(a) Drives or moves on any highway any vehicle equipped with lighting equipment described under ORS 816.040 to 816.290 that does not meet the standards required for the equipment under ORS 816.040 to 816.290.
(b) Owns a vehicle or combination of vehicles and causes or knowingly permits the vehicle or combination of vehicles to be driven or moved on any highway when the vehicle or combination is equipped with lighting equipment described under ORS 816.040 to 816.290 that does not meet the standards required for the equipment under ORS 816.040 to 816.290.
(2) The application of this section is subject to the exemptions from this section established under ORS 816.310.
(3) The offense described in this section [816.300] operation with nonstandard lighting equipment, is a Class C traffic violation.
816.360 Use of prohibited lighting equipment; penalty
(1) A person commits the offense of use of prohibited lighting equipment if the person does any of the following:
(a) Drives or moves on any highway any vehicle that is equipped with lighting equipment that the vehicle is not allowed under ORS 816.350.
(b) Owns a vehicle or combination of vehicles and causes or knowingly permits the vehicle or combination of vehicles to be driven or moved on any highway when the vehicle or combination is equipped with lights that the vehicle or combination is not allowed under ORS 816.350.
(2) The application of this section is subject to the exemptions from this section established under ORS 816.370.
(3) The offense described in this section, use of prohibited lighting equipment, is a Class C traffic violation.
Laws and regulations can change over time, so it’s advisable to consult up-to-date sources, such as the Oregon Department of Transportation or local law enforcement, to ensure compliance with the most current information.
While neon underglow lights can enhance the aesthetics of your vehicle, safety should always be a top priority. Here are a few safety tips to keep in mind when using neon underglow lights in Oregon:
- Responsible Usage: Use neon underglow lights responsibly, especially in residential areas, and avoid overusing them to prevent disturbances.
- Regular Maintenance: Ensure that your neon lights are in good working condition and securely attached to your vehicle to prevent accidents or light malfunctions.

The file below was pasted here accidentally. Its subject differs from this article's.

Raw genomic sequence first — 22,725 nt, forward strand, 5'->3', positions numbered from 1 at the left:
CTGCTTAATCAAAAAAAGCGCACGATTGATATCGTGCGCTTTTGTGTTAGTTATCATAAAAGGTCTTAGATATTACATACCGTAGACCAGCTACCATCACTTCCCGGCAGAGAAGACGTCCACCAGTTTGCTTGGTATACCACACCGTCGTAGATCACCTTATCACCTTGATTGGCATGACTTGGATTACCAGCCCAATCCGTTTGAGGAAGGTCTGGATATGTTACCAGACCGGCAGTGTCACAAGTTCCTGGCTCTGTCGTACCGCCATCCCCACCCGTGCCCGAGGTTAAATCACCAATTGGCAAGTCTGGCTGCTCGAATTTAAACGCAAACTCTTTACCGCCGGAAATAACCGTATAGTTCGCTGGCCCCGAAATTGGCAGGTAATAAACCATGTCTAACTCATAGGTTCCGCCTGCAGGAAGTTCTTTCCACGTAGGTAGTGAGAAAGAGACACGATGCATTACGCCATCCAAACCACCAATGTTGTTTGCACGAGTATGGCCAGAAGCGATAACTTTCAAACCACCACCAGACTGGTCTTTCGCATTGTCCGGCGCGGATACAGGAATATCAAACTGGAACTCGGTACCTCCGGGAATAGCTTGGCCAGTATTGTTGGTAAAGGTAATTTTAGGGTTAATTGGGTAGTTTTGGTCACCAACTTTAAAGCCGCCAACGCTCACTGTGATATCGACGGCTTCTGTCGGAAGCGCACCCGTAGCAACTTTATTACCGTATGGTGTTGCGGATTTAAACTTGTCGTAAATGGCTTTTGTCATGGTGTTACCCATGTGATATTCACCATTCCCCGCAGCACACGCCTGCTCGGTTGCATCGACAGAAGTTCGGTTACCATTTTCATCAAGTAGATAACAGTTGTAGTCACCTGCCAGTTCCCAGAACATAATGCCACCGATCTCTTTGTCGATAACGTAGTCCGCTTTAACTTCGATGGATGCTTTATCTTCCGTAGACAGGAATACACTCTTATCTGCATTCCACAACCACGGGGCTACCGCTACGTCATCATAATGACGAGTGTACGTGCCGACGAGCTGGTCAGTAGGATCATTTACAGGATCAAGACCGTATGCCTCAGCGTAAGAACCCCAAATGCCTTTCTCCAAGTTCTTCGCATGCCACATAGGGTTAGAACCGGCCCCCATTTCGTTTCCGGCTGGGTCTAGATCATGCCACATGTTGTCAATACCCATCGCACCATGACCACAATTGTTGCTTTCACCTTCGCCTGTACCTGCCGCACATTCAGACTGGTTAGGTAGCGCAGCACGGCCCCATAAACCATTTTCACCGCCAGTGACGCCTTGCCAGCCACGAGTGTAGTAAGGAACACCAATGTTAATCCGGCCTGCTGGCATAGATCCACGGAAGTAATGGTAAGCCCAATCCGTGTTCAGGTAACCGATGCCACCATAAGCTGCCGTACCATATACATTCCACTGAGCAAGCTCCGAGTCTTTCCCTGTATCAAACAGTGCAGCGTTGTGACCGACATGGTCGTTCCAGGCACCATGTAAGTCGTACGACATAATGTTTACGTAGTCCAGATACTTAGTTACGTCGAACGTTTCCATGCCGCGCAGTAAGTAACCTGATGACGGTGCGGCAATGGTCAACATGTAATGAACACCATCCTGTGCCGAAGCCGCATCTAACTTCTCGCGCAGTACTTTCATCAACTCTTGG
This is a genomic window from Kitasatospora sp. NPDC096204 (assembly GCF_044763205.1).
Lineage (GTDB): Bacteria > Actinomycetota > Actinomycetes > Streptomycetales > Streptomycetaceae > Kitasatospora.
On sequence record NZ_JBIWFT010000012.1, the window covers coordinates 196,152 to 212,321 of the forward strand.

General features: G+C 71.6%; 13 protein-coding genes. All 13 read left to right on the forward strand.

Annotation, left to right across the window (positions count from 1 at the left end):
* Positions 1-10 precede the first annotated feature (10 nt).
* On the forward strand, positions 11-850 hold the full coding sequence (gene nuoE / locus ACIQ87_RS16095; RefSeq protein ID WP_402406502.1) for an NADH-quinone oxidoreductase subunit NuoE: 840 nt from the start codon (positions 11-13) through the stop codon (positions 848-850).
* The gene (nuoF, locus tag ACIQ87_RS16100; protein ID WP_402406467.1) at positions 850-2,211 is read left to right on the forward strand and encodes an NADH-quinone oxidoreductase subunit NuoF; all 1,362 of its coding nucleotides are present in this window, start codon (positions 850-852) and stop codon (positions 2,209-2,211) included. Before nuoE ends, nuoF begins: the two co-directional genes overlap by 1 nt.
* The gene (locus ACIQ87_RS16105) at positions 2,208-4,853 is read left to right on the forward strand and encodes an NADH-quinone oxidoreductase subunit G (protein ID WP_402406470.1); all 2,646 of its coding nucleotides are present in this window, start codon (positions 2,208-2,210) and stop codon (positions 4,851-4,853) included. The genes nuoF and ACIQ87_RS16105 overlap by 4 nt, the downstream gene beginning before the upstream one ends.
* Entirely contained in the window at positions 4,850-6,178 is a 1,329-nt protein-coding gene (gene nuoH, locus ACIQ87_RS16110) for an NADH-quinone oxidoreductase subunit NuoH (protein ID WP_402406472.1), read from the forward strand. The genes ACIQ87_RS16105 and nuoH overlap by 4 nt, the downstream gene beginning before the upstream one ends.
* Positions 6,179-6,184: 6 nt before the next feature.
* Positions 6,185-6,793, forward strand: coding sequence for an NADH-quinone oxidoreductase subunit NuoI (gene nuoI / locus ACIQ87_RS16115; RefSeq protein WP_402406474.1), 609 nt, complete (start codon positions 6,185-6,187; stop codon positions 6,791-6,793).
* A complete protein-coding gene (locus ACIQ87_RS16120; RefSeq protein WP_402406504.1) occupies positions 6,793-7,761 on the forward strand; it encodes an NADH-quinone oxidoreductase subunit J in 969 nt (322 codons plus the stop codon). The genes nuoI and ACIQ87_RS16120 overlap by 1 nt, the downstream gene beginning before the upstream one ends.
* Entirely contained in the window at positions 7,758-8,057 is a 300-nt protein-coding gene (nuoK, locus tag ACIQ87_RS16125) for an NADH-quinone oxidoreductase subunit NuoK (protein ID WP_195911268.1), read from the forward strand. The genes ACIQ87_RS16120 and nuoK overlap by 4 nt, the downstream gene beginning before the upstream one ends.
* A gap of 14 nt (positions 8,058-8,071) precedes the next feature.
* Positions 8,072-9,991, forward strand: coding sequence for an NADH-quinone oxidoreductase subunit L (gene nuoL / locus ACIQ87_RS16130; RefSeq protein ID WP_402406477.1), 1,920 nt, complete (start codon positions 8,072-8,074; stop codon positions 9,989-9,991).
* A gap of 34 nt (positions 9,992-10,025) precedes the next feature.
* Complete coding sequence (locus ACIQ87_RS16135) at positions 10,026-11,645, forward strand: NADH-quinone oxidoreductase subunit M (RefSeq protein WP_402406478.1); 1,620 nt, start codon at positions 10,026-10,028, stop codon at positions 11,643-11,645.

- Environmental Awareness: Be considerate of the environment and other drivers. Adjust the brightness and usage of your neon lights to avoid causing distractions or discomfort to fellow road users.
Customizing your vehicle with neon underglow lights in Oregon is a fun way to express your style and make your vehicle stand out. However, it’s essential to understand and adhere to the state’s laws and regulations to avoid legal troubles and ensure road safety. By following the permissible colors, placement restrictions, and other rules, you can enjoy your neon underglow lights while staying within the bounds of the law. Remember that laws can change, so it’s advisable to stay informed and consult up-to-date sources for the latest regulations in Oregon.
Frequently Asked Questions (FAQs) about Underglow Lights in Oregon:
Are Underglow Lights Legal in Oregon?
- Neon underglow lights are generally legal in Oregon, subject to specific regulations and restrictions.
When Is It Legal to Use Underglow Lights in Oregon State?
- Neon underglow lights can be used in Oregon as long as they comply with the state’s regulations, including permissible colors and placement restrictions.
When Is It Illegal to Use Underglow Lights In Oregon?
- It is generally illegal to use red, blue, and green neon underglow lights in Oregon. These colors are typically reserved for emergency and law enforcement vehicles. Violating these restrictions may result in legal consequences.
Is It Illegal to Install Underglow Lights In Oregon?
- Installing neon underglow lights in Oregon is not explicitly illegal, provided they adhere to the permissible colors and placement regulations outlined in state law.
What Oregon Vehicle & Traffic Law Restricts Use of Lights On Motorcycles?
- The same Oregon Vehicle & Traffic Law restrictions that apply to cars regarding neon underglow lights also apply to motorcycles. These regulations are consistent for both cars and motorcycles.
Are Multicolored Underglow Lights Illegal in Oregon?
- Using multicolored neon underglow lights, especially red, blue, and green, is generally illegal in Oregon. The state typically allows only specific colors.
Oregon Traffic Ticket/Summons for Under Glow Lights on a Motorcycle
- Violating the neon underglow restrictions in Oregon may lead to receiving a traffic ticket or summons.
Are Under Glow Lights Legal While Parked in Oregon?
- Neon underglow lights are generally legal for use on a parked vehicle in Oregon as long as they adhere to state regulations.
Are Motorcycle Wheel Lights Legal in Oregon?
- The legality of motorcycle wheel lights in Oregon is subject to the same regulations as underglow lights on other vehicles.
Is the Law for Underglow Lights the Same for Cars and Motorcycles in Oregon?
- Yes, the same laws and regulations regarding underglow lights apply to both cars and motorcycles in Oregon.
Oregon Underglow law references:
Contents of Car Tinting Law